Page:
Honey bee populations have been disappearing over the last several years, and the U.S. is beginning to see the threat to the food supply chain, according to a new report for the Environmental Protection Agency (EPA) and the U.S. Department of Agriculture (USDA). Bees are responsible for pollinating crops that make up an estimated one-third of all food and beverage, and these crops contribute to $20-30 billion dollars in agricultural production per year. The decrease in managed bee colonies puts pressure on agriculture sectors dependent on commercial pollination.
"There is an important link between the health of American agriculture and the health of our honey bees for our country's long term agricultural productivity," said Kathleen Merrigan, deputy secretary at the USDA.
The USDA believes this past winter was the highest documented death rate for honey bees. The normal rate for healthy colonies was 5 to 10 percent per year. Around 2006, the death rate tripled in what bee experts refer to as colony collapse disorder. Some beekeepers have reported losing up to 50 percent of their hives.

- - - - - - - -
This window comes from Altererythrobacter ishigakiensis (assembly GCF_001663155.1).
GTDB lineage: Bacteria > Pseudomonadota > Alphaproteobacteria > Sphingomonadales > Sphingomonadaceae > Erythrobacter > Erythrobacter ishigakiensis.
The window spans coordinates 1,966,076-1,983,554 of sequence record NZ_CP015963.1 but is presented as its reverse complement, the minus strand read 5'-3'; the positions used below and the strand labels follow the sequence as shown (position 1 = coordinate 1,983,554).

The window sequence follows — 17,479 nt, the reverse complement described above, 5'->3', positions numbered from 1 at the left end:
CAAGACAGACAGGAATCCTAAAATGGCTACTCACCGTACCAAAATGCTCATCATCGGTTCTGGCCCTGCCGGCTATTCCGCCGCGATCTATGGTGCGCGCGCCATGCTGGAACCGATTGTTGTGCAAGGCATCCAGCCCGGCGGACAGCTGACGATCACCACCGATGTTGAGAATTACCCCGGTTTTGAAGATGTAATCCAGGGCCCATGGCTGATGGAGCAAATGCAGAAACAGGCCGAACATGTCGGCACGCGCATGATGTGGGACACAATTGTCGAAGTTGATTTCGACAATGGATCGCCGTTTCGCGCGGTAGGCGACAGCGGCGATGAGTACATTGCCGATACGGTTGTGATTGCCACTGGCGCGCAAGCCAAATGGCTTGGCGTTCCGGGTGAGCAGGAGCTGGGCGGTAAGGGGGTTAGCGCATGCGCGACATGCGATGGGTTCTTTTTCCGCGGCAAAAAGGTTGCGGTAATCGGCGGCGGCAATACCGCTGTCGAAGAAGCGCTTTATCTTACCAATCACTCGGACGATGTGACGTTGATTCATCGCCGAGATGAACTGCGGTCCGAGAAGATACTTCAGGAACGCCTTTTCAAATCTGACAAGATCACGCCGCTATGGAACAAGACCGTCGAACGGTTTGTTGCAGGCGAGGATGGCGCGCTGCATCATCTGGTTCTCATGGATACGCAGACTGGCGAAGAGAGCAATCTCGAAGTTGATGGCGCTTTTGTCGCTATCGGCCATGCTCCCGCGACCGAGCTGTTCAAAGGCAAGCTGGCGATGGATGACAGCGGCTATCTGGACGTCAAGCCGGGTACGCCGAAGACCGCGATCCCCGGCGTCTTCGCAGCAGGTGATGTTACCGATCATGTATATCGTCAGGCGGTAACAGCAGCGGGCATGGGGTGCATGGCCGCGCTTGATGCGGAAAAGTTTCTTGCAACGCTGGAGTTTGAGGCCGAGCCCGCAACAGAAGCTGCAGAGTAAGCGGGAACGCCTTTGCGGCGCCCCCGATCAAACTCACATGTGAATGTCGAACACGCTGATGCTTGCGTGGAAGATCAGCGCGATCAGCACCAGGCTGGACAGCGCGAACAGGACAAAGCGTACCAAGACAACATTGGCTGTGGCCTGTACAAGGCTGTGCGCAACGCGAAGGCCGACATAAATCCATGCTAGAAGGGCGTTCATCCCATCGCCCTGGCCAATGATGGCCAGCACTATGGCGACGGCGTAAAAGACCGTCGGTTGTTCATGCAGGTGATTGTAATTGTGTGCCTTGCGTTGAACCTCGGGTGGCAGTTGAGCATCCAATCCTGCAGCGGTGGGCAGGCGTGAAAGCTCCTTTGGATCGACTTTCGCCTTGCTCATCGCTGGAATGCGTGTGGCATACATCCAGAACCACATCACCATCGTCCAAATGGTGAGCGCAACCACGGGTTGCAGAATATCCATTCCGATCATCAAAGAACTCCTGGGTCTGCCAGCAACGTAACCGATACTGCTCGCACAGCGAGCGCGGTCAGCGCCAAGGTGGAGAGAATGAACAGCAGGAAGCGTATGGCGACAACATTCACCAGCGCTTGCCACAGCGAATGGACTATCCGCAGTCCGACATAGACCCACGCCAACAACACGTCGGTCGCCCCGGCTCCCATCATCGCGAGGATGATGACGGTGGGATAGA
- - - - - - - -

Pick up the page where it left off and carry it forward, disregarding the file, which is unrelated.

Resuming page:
The decline in honey bee populations is the result of several complex factors, including parasites and disease, lack of genetic diversity and poor nutrition. Parasites responsible for colony collapse disorder have grown resistant to chemicals beekeepers use to repel them. Bees need genetic variation to maintain healthy colonies that are better prepared to fight disease and parasites.
There has been a global decline in honey bee populations, and the European Union responded by banning three types of pesticides, the Chicago Tribune stated. The USDA report suggested beekeepers and growers need to collaborate because there are pesticide best practices that protect the health of bees, but they are not widely used by the agriculture industry. More research is needed to determine the impact of pesticide usage on honey bee colonies. The findings indicate the loss of bee populations is likely the result of multiple stressors instead of one single factor.